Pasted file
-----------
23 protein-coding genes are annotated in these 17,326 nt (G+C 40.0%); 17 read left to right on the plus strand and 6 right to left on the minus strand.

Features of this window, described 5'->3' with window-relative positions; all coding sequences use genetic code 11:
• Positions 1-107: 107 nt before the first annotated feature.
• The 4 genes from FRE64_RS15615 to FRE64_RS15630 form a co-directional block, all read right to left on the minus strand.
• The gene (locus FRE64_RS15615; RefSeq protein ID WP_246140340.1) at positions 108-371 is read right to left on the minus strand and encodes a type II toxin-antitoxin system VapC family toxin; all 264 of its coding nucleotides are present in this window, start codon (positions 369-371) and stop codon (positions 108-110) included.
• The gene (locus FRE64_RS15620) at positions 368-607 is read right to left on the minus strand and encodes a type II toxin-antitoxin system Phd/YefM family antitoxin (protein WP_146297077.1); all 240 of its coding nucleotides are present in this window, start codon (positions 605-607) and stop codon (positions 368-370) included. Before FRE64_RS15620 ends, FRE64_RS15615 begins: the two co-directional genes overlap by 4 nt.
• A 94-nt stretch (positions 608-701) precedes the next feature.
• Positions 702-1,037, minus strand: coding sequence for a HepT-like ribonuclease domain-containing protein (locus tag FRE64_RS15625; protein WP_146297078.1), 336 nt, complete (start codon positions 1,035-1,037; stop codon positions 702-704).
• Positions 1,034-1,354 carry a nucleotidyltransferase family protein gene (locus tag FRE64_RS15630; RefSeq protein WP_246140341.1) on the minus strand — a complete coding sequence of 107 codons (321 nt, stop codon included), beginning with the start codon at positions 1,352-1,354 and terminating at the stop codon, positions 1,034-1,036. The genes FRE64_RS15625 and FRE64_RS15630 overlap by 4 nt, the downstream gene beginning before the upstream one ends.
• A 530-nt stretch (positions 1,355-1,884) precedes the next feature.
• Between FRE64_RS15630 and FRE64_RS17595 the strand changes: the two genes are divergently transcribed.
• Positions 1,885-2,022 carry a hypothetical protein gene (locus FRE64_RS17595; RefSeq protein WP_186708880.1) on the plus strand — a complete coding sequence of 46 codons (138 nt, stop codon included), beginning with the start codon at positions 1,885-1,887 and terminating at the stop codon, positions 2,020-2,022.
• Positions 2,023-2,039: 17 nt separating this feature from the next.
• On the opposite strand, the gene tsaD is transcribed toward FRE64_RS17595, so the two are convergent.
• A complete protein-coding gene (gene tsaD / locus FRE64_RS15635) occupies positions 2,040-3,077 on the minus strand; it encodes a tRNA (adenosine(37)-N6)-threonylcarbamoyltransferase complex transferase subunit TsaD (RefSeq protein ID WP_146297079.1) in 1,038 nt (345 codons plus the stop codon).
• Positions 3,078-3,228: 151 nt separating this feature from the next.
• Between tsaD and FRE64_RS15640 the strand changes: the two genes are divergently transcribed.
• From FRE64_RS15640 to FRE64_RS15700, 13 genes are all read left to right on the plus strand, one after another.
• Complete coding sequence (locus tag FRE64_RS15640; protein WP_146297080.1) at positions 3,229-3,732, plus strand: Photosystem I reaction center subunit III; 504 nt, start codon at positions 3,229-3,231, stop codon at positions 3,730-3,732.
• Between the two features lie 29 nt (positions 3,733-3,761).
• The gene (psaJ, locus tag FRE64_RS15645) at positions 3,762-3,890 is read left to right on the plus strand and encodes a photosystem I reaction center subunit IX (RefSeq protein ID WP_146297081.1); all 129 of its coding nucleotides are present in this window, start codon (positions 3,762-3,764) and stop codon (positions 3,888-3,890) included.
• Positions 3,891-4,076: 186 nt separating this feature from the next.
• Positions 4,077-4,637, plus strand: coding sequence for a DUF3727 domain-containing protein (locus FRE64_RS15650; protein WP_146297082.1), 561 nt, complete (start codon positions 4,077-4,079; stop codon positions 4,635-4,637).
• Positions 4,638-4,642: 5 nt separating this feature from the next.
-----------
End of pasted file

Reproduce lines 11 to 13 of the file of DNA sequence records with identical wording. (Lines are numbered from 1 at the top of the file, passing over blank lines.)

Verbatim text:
• Between FRE64_RS15630 and FRE64_RS17595 the strand changes: the two genes are divergently transcribed.
• Positions 1,885-2,022 carry a hypothetical protein gene (locus FRE64_RS17595; RefSeq protein WP_186708880.1) on the plus strand — a complete coding sequence of 46 codons (138 nt, stop codon included), beginning with the start codon at positions 1,885-1,887 and terminating at the stop codon, positions 2,020-2,022.
• Positions 2,023-2,039: 17 nt separating this feature from the next.